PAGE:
From a Research Intern’s Perspective (Part 1)

As part of my internship at Banting House National Historic Site of Canada, I need to plan a public activity for this summer. When my boss told me about it, I thought the event theme would be related to some of the most popular stories associated with Dr. Frederick Banting’s life, or at least the ones that I find more interesting: his first research related to the discovery of insulin, his experiments extracting pancreas from dogs, the story behind him receiving Canada’s first Nobel prize, his career as a military man, or even something related with his relationship with the British monarchy.

But no, the summer activity will not be related to any of those themes. In fact, is about something that happened 32 years after Dr. Banting’s death: the naming of a Moon crater after him. In 1973, the International Astronomical Union (IAU) met in Sydney, Australia and adopted 50 names for various Moon craters. While most names chosen were related to astronomers or physicists of astronomical importance, Banting’s name was included thanks to his role in the discovery of insulin and his contributions to medicine.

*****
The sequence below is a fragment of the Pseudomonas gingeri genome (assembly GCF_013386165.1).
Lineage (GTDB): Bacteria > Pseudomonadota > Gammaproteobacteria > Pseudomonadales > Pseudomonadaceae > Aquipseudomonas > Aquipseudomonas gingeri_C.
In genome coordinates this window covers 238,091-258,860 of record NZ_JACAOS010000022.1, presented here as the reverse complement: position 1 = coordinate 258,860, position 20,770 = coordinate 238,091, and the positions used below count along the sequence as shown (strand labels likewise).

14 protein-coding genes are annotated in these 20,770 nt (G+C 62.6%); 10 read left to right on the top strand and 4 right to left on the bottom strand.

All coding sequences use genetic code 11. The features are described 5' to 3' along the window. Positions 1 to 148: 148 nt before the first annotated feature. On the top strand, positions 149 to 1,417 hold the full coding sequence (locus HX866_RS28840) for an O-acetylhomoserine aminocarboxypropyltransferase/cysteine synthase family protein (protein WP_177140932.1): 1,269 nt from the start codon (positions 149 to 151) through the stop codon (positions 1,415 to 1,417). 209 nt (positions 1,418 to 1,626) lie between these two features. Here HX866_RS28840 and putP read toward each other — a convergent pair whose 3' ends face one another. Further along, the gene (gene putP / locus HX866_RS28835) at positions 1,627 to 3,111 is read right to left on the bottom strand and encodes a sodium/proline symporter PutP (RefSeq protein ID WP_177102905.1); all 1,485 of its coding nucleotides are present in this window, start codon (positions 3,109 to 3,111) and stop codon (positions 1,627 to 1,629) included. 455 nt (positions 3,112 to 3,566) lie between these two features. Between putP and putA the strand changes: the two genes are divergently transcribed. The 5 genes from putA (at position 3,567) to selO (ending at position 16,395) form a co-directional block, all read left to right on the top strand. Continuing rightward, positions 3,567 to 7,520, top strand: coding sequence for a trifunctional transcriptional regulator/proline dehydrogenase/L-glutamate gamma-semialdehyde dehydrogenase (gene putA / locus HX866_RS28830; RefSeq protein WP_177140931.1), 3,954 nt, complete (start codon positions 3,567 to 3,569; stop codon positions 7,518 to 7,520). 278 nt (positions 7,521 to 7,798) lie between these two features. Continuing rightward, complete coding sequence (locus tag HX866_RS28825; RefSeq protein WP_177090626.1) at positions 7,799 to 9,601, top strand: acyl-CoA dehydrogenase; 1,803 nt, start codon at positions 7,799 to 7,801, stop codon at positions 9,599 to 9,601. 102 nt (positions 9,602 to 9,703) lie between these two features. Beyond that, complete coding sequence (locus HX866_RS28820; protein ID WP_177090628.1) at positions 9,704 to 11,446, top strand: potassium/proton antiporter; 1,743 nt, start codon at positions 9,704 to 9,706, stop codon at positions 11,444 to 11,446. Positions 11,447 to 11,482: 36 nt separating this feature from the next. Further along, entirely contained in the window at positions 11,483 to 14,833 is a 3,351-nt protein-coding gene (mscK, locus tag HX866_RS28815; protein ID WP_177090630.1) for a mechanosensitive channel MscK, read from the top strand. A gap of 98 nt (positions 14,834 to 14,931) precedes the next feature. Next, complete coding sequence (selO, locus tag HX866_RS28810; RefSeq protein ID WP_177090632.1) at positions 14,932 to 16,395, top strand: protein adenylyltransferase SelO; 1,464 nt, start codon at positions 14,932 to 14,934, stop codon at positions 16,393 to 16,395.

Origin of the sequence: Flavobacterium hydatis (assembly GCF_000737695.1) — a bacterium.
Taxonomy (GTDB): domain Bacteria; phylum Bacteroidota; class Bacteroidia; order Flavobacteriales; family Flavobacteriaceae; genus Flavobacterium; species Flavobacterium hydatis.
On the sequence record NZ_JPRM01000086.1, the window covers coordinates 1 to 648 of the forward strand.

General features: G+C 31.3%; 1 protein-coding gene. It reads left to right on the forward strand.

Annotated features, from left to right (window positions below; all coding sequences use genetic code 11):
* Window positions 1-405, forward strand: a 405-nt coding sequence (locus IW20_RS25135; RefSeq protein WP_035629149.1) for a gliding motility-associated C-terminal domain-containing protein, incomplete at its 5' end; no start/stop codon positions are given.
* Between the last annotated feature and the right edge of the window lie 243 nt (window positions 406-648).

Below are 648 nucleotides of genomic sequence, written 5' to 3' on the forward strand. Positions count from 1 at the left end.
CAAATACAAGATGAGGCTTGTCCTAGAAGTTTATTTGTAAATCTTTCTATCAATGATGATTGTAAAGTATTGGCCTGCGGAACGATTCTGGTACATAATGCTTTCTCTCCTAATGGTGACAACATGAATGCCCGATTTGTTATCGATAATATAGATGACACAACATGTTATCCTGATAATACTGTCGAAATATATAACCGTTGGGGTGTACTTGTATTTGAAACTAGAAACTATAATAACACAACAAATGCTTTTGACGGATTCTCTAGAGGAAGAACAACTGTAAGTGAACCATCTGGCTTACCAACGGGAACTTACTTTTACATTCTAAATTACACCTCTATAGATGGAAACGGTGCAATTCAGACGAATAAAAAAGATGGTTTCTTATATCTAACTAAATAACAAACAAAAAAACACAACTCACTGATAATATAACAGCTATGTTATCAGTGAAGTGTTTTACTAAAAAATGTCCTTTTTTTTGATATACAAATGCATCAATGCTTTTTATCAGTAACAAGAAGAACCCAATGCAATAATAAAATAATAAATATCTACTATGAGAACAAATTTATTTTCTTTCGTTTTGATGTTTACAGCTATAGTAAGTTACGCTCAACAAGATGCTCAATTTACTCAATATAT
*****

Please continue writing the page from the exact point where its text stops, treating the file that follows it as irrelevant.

A crater named after Banting… I have to admit I didn’t see that coming! But after five months working at this museum, I should know better by now. Dr. Banting history is full of amazing stories which started early in his life and didn’t stop after his death.

And don’t worry. In my next post, I’ll share more info about the Banting Crater Summer Event!

Raiza Báez is a Research Intern at Banting House National Historic Site of Canada. She is currently enrolled at The University of Western Ontario and is a Master’s Candidate in Public History. She has a B.A. in History and Journalism from the University of Puerto Rico.

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